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  • Opinion

    Eye Surgery on Eye Surgeons: What’s It Like?

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    Ruth D. Williams, MD

    By Ruth D. Williams, MD, Chief Medical Editor, EyeNet


    I’ve often compared our community of ophthalmologists to a large, extended, occasionally dysfunctional family. The annual meeting is our yearly reunion and provides—in addition to great education—friendship, socializing, gossip, and always a little drama. There are 19,216 active ophthal­mologists in the United States, and we spend most of our adult life training together, working together, publishing together, and learning together. Not surprisingly, some of us develop eye disease ourselves and need surgery. What goes through a surgeon’s mind and emotions when the patient is an ophthalmology colleague and perhaps even a friend? I posed this scenario in a previous Opinion piece, and many of you have shared poignant and sometimes humorous sto­ries about operating on ophthalmologists.

    Perhaps the easiest part of treating our colleagues is ob­taining informed consent. They already understand risk and know the alternatives. Susan MacDonald acknowledges the expertise of the ophthalmologist-patient and asks what issues they would like to discuss. Matthew Thomas, using a bit of humor, tells the patient that the “number one risk factor for a complication is being the spouse of an ophthalmologist, and the number two risk factor is being the ophthalmologist.”

    Most surgeons express feeling a little extra pressure before operating on a colleague. Rick Lewis, recounting his expe­rience of performing surgery on a monocular, high-profile cataract surgeon, described feeling slightly nervous until starting the case, “and then I hyper-focused on my work, just as I would for any other patient.” Marian Macsai-Kaplan talked about a similar dynamic, saying that in some ways the stakes are higher, but that “I detach from the colleague-pa­tient the second I look through the scope.” Mat MacCumber repaired a retinal detachment in the eye of a comprehensive ophthalmologist whose son is a retinal specialist and a good friend. He advised, “Stay in the moment and take one step at a time, just as you would for any challenging case.”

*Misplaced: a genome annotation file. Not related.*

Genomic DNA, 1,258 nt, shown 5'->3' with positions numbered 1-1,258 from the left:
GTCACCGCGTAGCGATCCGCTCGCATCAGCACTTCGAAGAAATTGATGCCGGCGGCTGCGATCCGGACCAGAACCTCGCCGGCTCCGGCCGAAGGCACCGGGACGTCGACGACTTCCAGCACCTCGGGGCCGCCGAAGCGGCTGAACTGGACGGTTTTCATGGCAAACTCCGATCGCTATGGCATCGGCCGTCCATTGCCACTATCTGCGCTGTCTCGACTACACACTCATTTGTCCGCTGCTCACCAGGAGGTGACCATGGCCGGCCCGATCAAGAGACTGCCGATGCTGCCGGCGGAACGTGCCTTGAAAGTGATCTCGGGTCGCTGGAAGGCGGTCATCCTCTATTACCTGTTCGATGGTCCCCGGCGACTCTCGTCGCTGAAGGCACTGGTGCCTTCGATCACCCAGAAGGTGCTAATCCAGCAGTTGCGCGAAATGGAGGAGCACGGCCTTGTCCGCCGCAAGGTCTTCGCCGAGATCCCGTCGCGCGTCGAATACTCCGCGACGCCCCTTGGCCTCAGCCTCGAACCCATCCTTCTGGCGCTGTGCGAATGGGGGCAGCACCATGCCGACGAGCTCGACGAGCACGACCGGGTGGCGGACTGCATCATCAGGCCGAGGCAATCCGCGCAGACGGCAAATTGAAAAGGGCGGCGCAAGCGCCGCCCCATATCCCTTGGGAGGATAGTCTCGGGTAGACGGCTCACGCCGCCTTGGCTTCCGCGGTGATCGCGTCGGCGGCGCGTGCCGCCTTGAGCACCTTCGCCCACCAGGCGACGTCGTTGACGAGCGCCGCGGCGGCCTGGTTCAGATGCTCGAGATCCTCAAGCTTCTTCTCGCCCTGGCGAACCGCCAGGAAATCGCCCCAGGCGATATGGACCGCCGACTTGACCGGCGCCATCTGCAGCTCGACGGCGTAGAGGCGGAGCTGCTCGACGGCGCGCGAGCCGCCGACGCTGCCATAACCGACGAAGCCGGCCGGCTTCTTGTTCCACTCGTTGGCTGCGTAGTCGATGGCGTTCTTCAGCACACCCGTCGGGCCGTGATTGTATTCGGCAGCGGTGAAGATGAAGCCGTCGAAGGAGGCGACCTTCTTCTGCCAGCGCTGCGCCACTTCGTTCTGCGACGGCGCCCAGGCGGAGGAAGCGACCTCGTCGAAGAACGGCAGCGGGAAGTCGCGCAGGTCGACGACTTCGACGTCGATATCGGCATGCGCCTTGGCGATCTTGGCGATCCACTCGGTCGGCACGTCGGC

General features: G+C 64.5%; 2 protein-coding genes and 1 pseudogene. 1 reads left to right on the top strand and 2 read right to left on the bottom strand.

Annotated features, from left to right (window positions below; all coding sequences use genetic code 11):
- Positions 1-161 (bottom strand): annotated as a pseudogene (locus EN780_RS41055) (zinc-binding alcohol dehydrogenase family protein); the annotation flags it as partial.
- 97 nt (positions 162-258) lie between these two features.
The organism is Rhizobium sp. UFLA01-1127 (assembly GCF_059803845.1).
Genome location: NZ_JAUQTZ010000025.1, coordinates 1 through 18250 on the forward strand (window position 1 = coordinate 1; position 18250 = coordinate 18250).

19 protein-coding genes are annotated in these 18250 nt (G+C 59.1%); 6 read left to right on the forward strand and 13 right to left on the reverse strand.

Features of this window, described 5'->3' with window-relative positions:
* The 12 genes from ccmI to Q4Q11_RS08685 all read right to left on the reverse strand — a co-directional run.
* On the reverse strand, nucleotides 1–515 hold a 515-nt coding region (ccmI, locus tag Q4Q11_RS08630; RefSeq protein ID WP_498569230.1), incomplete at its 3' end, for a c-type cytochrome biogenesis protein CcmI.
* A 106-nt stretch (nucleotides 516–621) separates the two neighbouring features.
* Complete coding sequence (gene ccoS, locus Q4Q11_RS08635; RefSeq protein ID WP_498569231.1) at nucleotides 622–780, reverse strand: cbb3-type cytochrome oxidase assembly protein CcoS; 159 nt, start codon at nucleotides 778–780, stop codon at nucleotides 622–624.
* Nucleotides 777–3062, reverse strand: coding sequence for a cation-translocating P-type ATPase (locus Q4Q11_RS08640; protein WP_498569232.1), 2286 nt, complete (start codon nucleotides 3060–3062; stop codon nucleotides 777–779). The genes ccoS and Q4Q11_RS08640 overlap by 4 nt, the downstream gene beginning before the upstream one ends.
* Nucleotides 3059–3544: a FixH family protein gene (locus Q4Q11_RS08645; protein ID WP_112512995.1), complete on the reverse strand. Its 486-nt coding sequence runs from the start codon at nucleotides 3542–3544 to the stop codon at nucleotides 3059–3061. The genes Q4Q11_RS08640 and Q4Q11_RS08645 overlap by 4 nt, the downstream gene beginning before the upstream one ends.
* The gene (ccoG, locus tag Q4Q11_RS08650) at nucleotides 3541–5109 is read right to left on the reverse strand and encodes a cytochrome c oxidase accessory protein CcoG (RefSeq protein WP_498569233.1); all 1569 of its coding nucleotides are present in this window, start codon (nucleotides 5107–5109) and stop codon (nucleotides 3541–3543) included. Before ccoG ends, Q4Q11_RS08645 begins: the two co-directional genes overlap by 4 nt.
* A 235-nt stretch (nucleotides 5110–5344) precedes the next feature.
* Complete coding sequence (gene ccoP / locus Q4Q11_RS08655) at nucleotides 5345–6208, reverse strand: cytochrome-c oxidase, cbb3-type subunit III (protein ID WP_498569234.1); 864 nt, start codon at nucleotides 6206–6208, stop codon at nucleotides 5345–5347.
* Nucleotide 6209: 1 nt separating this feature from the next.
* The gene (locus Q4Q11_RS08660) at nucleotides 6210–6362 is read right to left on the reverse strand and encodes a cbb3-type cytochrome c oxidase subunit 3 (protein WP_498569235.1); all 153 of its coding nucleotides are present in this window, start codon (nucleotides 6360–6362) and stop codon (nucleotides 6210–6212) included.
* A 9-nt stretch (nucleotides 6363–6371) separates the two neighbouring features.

Matthew Thomas said that although his fellows can perform a vitrectomy as ably as he can, he always tells his ophthalmologist-patients, “There will be two of us at the mi­croscope, and I’ll be the surgeon.” In case there is a complica­tion, he wants to take on the responsibility himself.

    There’s an apocryphal belief that physicians make terrible patients. In contrast, though, every person I talked to said that ophthalmologists are terrific eye patients. Uday Devgan reported that he’s operated on a number of colleagues and that they “are great patients because they know so much.” He takes anterior segment and fundus photos so the ophthal­mologist can examine his or her own eyes. Eye physicians al­ready know what they want or what they need. For example, Rick Lewis’ patient sought him out, requesting canal-based surgery because he wanted to avoid a bleb. “He wasn’t really seeking my advice about what to do; rather, he wanted an experienced technician for the procedure he’d already decided he wanted.”

    We have great camaraderie—and sometimes banter—with the patient who is also a colleague. When a retired department chair was discussing cataract surgery with Susan MacDonald, he said, “I can’t believe I am let­ting a girl operate on me.” She instantly retorted, “You’re a smart guy; this is the best decision you’ve made in a long time.” Later, he sent her a bottle of great cabernet with a note attached: “Best decision I’ve made in a long time.”

    Performing surgery on our col­leagues is a particularly meaningful, memorable experience. We often recall specific details about those cases, unlike the thousands of other routine cases we perform. Ultimately, though, provid­ing superb surgery for our colleagues is no different from what we do every day: Eye surgeons bring their expertise, experience, commitment, and sense of responsibility to every single surgery. Marian Macsai-Kaplan represents us all when she says, “The patient has entrusted me with their vision and I have the skill set to provide a great result. I take that trust very seriously, so every patient has my complete attention when I am operating.”